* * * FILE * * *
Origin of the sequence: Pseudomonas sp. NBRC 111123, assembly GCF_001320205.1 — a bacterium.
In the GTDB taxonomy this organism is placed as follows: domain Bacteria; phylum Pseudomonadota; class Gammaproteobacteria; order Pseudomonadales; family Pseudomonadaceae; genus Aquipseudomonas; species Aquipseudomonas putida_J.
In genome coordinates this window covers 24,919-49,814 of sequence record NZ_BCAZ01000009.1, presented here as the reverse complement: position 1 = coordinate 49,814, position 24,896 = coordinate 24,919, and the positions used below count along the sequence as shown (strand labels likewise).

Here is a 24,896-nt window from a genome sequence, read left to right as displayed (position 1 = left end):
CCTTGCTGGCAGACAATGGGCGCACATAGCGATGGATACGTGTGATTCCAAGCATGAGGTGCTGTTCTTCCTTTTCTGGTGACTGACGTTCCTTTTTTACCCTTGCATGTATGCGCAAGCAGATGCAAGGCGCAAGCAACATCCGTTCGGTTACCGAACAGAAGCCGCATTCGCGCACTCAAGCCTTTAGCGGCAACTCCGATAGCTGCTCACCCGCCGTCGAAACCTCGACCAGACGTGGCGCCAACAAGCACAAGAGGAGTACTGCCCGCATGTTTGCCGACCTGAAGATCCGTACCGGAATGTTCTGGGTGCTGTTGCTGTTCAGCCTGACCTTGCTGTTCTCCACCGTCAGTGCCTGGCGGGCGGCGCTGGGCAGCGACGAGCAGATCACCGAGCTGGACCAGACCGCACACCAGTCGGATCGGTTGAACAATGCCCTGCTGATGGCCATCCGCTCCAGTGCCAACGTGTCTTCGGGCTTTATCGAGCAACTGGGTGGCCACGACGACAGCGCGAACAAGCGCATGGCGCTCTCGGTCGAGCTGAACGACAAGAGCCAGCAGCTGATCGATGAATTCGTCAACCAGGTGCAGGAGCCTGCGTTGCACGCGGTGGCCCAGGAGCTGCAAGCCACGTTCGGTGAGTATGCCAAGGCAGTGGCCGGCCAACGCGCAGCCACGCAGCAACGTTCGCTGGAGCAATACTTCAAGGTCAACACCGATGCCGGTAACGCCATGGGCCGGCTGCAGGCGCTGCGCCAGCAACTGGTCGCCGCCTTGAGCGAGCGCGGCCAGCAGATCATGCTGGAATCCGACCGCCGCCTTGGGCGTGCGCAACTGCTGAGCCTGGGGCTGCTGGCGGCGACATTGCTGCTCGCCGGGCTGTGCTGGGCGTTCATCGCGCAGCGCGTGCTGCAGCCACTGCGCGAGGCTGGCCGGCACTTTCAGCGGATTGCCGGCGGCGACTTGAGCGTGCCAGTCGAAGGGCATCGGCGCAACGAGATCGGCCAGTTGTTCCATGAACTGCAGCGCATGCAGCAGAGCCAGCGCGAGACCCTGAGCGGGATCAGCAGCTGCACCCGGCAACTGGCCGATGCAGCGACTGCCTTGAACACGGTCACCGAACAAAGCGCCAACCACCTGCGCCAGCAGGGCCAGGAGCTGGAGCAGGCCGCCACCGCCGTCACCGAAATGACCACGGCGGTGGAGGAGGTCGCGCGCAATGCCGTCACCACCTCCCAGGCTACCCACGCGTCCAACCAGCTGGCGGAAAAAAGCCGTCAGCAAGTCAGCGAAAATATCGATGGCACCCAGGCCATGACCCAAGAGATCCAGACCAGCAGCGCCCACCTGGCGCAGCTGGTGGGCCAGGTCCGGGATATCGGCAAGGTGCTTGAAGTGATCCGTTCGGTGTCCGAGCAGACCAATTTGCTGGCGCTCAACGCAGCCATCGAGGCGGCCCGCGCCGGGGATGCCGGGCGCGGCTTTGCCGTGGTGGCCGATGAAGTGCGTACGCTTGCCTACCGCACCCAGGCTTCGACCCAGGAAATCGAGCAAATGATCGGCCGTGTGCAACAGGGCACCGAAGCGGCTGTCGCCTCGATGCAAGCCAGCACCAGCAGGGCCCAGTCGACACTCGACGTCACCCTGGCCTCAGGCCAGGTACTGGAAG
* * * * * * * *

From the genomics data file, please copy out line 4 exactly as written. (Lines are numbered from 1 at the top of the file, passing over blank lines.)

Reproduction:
Here is a 24,896-nt window from a genome sequence, read left to right as displayed (position 1 = left end):